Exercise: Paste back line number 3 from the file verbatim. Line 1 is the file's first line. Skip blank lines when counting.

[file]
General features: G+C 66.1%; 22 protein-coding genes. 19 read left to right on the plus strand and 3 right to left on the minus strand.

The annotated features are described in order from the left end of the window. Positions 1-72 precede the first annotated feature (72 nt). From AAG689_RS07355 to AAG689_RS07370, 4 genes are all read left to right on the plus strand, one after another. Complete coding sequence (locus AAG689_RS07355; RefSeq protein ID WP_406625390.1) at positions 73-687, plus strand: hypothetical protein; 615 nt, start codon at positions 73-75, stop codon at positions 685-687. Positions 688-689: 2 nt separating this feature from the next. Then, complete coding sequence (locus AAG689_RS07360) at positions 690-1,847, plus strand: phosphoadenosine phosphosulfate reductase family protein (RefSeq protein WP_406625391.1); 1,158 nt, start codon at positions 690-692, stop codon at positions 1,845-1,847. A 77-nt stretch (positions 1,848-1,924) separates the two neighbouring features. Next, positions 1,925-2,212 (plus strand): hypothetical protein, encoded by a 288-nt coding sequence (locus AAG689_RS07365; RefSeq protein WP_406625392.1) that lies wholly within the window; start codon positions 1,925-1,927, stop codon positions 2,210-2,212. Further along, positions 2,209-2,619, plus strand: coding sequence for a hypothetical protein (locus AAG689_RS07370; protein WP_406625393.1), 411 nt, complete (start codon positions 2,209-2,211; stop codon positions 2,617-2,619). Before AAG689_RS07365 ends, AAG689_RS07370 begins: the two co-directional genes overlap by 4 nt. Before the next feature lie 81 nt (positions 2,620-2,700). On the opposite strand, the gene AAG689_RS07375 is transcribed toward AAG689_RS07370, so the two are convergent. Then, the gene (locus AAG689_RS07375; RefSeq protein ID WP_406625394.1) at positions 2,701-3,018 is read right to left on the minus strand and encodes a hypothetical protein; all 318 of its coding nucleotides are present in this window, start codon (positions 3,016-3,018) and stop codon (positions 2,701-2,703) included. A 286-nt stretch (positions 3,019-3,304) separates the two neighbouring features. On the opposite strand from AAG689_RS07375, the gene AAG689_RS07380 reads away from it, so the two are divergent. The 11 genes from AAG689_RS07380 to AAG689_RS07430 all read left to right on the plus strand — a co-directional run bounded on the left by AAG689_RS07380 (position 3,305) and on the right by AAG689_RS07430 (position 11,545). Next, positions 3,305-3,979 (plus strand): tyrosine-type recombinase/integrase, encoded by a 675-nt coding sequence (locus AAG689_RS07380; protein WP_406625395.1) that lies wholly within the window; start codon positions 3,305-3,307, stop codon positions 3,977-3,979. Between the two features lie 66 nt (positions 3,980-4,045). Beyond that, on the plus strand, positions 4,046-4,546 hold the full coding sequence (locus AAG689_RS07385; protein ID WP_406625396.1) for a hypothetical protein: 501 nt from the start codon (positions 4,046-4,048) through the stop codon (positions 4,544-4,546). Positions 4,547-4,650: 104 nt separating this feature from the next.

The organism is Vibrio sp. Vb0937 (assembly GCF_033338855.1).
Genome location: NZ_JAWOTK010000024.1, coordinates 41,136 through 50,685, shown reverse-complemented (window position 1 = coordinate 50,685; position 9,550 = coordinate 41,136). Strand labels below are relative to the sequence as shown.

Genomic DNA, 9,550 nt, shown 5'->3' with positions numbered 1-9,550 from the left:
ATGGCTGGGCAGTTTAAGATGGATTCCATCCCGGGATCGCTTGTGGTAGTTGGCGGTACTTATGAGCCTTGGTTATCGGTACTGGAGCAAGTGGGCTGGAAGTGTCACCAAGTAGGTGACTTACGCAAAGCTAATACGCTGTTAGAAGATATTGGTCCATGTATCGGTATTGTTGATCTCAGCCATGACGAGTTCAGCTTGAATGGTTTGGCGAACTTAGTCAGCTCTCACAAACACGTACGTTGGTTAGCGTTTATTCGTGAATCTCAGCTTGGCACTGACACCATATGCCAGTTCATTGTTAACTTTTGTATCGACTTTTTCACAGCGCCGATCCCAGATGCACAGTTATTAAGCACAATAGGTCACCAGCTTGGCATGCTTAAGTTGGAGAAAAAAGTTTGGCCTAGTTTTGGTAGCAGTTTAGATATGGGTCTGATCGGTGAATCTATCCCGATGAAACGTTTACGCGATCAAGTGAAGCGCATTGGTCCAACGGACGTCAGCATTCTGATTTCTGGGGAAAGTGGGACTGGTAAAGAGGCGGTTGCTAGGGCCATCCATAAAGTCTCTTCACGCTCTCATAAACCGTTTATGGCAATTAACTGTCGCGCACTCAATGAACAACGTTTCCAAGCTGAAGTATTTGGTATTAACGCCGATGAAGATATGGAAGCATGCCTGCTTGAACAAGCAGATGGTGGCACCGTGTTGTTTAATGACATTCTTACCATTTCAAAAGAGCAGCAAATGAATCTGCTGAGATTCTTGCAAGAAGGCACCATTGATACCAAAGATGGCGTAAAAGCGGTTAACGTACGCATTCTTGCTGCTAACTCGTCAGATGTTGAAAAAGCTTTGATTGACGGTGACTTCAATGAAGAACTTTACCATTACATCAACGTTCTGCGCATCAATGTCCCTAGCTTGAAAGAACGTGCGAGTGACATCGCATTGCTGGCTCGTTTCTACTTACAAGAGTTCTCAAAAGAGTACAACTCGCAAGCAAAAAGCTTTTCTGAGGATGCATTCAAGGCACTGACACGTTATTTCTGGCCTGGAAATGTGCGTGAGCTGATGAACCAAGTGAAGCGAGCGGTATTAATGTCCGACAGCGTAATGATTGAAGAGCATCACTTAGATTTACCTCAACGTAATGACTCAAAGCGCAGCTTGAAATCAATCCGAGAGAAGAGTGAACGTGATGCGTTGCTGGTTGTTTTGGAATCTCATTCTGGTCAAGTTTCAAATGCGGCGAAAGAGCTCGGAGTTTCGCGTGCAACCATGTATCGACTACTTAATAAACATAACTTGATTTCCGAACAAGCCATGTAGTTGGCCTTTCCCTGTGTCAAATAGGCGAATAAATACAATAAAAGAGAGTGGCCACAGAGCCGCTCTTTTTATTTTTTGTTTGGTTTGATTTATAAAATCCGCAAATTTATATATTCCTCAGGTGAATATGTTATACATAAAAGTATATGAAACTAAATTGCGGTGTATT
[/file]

The organism is Vibrio sp. Vb0937 (assembly GCF_033338855.1).